Do you ever hear link building terms thrown at you by chance and wonder what they mean? If so, this post is for you. Here is an alphabetical list of the link building terms you should know about. 

Anchor text: This is the text inside the anchor element and the keyword (s) you click on to go to a target page. Updates to algorithms We almost always refer to Google when we talk about updating algorithms. For a list of essential updates, see Google’s algorithm update history. It means that things have evolved in the way Google ranks any web site. 

Alt Tags/Attributes: Alt is an attribute that is used to describe an image. It is mainly used to describe an image to a visually impaired user. 

Attributes: To summarize, attributes further describe a particular HTML element. As mentioned above, alt is an attribute for an image link. 

Back Links: This term refers to links that point to your site from another site. People also simply call them “links,” referral links, inbound links, and inbound links.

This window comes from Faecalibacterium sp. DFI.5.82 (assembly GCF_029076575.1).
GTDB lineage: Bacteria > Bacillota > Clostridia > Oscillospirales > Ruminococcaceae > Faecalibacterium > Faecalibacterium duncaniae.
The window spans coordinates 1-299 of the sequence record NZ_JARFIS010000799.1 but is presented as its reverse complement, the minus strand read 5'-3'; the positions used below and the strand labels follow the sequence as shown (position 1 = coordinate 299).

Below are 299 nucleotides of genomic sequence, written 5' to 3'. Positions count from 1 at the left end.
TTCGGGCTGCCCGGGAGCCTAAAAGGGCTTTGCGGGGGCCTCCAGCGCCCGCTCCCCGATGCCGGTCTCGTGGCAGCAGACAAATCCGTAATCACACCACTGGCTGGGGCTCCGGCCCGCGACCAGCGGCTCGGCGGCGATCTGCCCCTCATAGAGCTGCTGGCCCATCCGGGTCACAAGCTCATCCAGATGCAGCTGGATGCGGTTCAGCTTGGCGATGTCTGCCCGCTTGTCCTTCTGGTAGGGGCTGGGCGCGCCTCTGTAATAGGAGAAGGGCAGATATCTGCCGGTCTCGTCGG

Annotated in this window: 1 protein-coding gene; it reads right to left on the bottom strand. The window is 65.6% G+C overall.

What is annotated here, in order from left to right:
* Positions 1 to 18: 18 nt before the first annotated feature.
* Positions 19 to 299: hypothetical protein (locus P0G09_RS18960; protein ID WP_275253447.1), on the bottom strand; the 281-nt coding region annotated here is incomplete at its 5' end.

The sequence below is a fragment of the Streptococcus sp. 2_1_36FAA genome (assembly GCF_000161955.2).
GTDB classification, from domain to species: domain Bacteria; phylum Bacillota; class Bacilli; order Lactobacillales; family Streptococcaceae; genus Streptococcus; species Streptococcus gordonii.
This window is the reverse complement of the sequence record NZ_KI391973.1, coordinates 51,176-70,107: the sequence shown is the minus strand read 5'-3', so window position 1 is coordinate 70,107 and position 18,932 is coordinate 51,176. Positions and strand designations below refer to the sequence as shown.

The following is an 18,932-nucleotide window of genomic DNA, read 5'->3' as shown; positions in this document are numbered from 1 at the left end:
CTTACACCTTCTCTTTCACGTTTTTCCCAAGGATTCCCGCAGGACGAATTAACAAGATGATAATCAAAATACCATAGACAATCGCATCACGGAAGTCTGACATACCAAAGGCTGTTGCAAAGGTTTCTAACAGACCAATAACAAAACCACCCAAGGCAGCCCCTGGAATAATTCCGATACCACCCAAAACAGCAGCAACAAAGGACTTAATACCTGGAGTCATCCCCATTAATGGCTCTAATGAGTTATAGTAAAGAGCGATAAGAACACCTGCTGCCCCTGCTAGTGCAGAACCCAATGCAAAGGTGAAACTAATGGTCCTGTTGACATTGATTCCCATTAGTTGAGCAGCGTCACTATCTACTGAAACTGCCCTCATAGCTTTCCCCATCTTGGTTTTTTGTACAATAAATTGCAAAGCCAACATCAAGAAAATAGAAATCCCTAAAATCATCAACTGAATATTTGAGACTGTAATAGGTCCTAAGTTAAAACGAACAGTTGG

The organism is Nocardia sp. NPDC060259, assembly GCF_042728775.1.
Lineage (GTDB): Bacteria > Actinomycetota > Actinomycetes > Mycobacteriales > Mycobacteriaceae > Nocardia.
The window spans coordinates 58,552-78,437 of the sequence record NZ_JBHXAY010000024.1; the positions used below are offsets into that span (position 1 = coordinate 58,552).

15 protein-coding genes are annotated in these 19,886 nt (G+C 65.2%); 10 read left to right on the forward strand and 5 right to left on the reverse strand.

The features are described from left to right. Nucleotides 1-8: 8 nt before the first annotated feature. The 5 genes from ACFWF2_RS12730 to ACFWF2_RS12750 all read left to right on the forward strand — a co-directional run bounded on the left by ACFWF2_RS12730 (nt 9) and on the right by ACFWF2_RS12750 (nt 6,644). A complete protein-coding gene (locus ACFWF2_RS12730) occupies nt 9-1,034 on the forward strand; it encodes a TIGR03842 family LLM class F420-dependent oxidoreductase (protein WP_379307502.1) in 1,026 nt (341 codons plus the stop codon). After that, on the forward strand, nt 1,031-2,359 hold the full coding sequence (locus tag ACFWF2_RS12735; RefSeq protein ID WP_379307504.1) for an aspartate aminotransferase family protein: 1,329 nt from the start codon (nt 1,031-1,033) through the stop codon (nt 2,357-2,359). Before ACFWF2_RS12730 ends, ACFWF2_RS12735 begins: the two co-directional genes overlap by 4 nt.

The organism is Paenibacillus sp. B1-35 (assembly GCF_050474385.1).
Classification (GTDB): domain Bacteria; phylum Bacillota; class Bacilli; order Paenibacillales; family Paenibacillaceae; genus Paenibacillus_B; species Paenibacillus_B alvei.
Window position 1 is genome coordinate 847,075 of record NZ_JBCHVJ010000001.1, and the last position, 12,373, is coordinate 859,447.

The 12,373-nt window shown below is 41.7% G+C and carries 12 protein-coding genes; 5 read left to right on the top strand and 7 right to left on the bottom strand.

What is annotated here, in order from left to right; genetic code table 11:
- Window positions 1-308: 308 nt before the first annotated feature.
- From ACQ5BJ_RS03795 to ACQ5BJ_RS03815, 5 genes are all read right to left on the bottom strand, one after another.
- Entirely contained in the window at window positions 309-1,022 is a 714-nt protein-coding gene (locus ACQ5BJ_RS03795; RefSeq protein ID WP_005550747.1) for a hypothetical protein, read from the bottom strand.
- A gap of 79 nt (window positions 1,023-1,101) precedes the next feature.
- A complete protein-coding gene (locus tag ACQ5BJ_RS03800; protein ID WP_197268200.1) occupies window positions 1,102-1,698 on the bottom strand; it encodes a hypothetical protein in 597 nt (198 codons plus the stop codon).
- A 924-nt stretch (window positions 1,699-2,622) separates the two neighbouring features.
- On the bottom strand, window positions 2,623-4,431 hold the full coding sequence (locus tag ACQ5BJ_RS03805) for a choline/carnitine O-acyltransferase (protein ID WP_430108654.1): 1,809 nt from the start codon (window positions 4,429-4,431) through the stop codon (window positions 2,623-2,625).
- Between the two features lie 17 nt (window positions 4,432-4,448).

Bots: Also called robots/trolleys/aspirants. Robots collect information from websites. 

Brand mentions: If your brand is mentioned in unrelated Content, whether on a website or in social media, this is a brand mention. 

Broken Links: A broken link means that a link that points to a nonexistent resource or a blank page.

Canonicals: A canonical element reports to a search engine which page is the desired page as the source to avoid duplication of Content. 

Citations feed: This is a measure that estimates the integrity of links on a website., quotes, and other information about your business, such as name and phone number. They are usually unrelated and can help search engines to trust a business better. 

Class C Network: People call it a class C network or block also, and it refers to IP addresses. A Class C network is any network in the 32-bit, IPv4 addressing scheme whose first three bits, the so-called high-order bits, are 110. This term is referenced in regards to cleaning up potentially malicious/spam links, but it can be about fixing any other site related issues. 

Clickthrough rate: CTR is the measure of the number of people who click on a link to your site compared to the number of times your site appears somewhere. 

Co-citation: This is a semantic measure of the relationship between several elements.